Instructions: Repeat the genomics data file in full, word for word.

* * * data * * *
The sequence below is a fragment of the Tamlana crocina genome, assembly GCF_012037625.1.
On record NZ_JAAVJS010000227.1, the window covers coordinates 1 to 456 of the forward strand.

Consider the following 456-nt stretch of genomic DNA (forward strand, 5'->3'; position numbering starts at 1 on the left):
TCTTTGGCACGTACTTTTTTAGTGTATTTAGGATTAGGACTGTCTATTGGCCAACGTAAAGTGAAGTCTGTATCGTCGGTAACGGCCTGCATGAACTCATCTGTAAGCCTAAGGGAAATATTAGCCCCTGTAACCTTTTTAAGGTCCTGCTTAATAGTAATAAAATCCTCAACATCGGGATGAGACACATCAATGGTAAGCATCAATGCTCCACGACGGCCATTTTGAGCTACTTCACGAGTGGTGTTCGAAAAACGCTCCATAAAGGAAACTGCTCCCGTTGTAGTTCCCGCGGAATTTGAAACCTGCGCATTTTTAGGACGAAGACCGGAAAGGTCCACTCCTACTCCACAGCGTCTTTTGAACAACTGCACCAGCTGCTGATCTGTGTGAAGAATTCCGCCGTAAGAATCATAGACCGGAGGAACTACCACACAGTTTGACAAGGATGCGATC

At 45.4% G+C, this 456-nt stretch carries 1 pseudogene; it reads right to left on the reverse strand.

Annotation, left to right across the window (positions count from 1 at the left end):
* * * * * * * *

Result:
The sequence below is a fragment of the Tamlana crocina genome, assembly GCF_012037625.1.
On record NZ_JAAVJS010000227.1, the window covers coordinates 1 to 456 of the forward strand.

Consider the following 456-nt stretch of genomic DNA (forward strand, 5'->3'; position numbering starts at 1 on the left):
TCTTTGGCACGTACTTTTTTAGTGTATTTAGGATTAGGACTGTCTATTGGCCAACGTAAAGTGAAGTCTGTATCGTCGGTAACGGCCTGCATGAACTCATCTGTAAGCCTAAGGGAAATATTAGCCCCTGTAACCTTTTTAAGGTCCTGCTTAATAGTAATAAAATCCTCAACATCGGGATGAGACACATCAATGGTAAGCATCAATGCTCCACGACGGCCATTTTGAGCTACTTCACGAGTGGTGTTCGAAAAACGCTCCATAAAGGAAACTGCTCCCGTTGTAGTTCCCGCGGAATTTGAAACCTGCGCATTTTTAGGACGAAGACCGGAAAGGTCCACTCCTACTCCACAGCGTCTTTTGAACAACTGCACCAGCTGCTGATCTGTGTGAAGAATTCCGCCGTAAGAATCATAGACCGGAGGAACTACCACACAGTTTGACAAGGATGCGATC

At 45.4% G+C, this 456-nt stretch carries 1 pseudogene; it reads right to left on the reverse strand.

Annotation, left to right across the window (positions count from 1 at the left end):